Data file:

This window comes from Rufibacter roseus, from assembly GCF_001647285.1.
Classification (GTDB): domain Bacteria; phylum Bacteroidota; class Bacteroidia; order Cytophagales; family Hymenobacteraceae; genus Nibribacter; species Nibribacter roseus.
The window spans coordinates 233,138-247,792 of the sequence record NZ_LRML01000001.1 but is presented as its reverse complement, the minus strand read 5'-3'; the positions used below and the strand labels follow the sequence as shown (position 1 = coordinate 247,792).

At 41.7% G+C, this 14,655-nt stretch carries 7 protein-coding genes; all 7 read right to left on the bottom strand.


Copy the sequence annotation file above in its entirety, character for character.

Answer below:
This window comes from Rufibacter roseus, from assembly GCF_001647285.1.
Classification (GTDB): domain Bacteria; phylum Bacteroidota; class Bacteroidia; order Cytophagales; family Hymenobacteraceae; genus Nibribacter; species Nibribacter roseus.
The window spans coordinates 233,138-247,792 of the sequence record NZ_LRML01000001.1 but is presented as its reverse complement, the minus strand read 5'-3'; the positions used below and the strand labels follow the sequence as shown (position 1 = coordinate 247,792).

At 41.7% G+C, this 14,655-nt stretch carries 7 protein-coding genes; all 7 read right to left on the bottom strand.